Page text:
2 9/6/2018

Why one woman’s emotional plea for early colon cancer screening may harm instead of help

A 32-year-old cancer patient has taken to Facebook to urge people to “get screened early for colon cancer” — and a number of news outlets are spreading her impassioned message without giving it sufficient scrutiny. The news coverage is a classic case of muddling the distinction between diagnosis and screening, and it could expose readers […]


Problematic PR releases: more mice, more muddled messages

In our continuing series on problematic public relations news releases, we add another entry to our category on claims made about animal studies. The reason we’re continuing to hammer away on this issue is that, as you’ll see in these examples, many news releases deliver misleading messages that can easily be misinterpreted by readers.  We […]


Podcast: The problematic promise of a ‘cure’ for Alzheimer’s disease

The Alzheimer’s Association has fundraising commercials promising breakthroughs and cures for a disease in which the cause is unknown and a treatment hasn’t been found.

Is this irresponsible? Unethical? Potentially harmful?


More prizes for prostates: Tulane promotes PSA testing with football memorabilia, photo-ops

Tulane Medical Center in New Orleans is a modern teaching hospital offering the latest innovative treatments from a staff of highly trained experts. So why do its communications about prostate cancer sound like they were crafted on a bayou backwater that’s 20 years behind the times? Their PR team is promoting an event called Man Up! […]


Wasted wasps and deadly dog licks: How the summer’s creepy crawlies are infecting our health news

It’s been a long, hot summer with no small amount of scary headlines. While we’ve covered the topic of summer scare-mongering before, what’s trending this summer is less random and more insect-and-critter obsessed. Bats, ticks, dog saliva, drunken wasps, and a vast array of parasites could truly turn this into a summer of despair (if […]

1 8/28/2018

Observations about today’s observational studies in the news

We write about the limitations of drawing conclusions from observational studies quite a bit. Why?  Because there are ever more such studies and ever more news stories and PR news releases about such studies.  And few include an important discussion of what these studies can do and what they can’t. We want to be very […]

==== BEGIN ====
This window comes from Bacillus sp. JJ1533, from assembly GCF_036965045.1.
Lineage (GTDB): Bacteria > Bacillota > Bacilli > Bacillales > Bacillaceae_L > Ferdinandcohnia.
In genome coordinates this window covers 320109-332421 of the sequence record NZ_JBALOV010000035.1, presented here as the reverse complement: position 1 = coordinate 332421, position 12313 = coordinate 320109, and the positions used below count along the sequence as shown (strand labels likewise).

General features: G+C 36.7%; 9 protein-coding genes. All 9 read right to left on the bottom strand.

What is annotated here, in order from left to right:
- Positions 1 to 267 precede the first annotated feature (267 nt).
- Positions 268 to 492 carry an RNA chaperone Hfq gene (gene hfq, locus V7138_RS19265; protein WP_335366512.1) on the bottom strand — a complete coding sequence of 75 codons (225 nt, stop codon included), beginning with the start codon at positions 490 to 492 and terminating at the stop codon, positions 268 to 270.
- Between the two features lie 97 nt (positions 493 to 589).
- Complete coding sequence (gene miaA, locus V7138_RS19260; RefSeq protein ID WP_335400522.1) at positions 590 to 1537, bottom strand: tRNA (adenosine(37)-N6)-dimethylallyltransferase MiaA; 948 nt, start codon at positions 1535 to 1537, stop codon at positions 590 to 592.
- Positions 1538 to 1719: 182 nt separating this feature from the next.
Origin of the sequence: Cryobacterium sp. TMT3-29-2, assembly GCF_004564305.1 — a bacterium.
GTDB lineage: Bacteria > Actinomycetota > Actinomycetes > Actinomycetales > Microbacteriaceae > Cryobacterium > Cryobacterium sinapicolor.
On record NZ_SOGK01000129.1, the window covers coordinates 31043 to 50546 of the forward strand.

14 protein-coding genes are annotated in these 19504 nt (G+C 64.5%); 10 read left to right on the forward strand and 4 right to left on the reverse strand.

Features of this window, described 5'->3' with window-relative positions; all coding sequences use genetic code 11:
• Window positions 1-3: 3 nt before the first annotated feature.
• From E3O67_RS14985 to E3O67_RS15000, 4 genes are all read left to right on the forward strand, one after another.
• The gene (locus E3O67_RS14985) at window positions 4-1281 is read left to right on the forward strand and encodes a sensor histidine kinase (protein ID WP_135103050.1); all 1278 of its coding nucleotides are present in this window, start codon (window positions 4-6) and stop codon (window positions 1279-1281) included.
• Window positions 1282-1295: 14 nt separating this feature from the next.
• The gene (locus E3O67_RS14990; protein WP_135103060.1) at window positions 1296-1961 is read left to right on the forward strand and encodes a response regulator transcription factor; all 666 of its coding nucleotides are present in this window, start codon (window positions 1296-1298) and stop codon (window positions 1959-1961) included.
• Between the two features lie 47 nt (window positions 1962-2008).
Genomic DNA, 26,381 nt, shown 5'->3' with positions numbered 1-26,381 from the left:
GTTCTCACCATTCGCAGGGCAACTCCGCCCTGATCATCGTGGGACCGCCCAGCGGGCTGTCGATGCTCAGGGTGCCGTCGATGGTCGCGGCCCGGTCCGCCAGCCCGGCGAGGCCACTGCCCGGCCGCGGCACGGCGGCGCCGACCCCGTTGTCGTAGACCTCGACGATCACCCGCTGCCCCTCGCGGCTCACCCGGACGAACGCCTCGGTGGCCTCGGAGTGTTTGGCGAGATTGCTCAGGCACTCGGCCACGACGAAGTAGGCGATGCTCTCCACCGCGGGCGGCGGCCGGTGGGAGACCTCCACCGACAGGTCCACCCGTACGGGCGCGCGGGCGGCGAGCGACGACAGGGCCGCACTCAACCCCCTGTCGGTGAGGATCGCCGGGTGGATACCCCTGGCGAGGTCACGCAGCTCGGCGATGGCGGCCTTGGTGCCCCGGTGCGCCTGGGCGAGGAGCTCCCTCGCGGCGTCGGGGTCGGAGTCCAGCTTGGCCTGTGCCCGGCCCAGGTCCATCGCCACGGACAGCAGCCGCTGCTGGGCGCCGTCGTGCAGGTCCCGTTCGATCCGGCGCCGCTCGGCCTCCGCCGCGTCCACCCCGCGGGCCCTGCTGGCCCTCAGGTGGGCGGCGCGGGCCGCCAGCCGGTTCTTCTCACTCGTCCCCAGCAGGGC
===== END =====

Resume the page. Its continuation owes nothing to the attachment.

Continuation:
What you need to know when it comes to bad news about “good” cholesterol

Some headlines over the weekend heralded dire-sounding news about HDL, the so-called “good” cholesterol: Too much good cholesterol could raise risk of death, study suggests (Newsweek) Excessive ‘good’ cholesterol can be life threatening: study Indo-Asian News Service (IANS) But those scary statements are misleading. Here’s why. The stories are based on an abstract presented at the […]

1 8/28/2018

New questions about the $3B/year robotic surgery business

When Intuitive Surgical, manufacturer of the DaVinci robotic surgery system, last month reported that it had exceeded revenue and earnings expectations for the quarter, the company CEO said, “We’re neither satisfied nor comfortable.” But, clearly, neither are some observers in medicine satisfied or comfortable about the technology’s explosive growth.  This is the final sentence of […]

3 8/27/2018

How the ‘optimism’ narrative in Alzheimer’s helps the drug industry and harms patients

When I think about what will be lost when HealthNewsReview.org closes its doors at the end of 2018, our emphasis on independent expert assessment of health care claims looms as one of the biggest deficits. We’ve pointed out time and again how health care news can be tainted by the influence of industry and hidden […]


What you need to know about stories proclaiming ‘no safe level of alcohol’

We’ve often highlighted the perils of superficial reporting on observational studies claiming to show health benefits from alcohol. Likewise with an analysis published this week in The Lancet that focused not on the benefits but the harms of alcohol consumption, drawing on data from hundreds of studies. That research drew dozens of misleading and unequivocal […]


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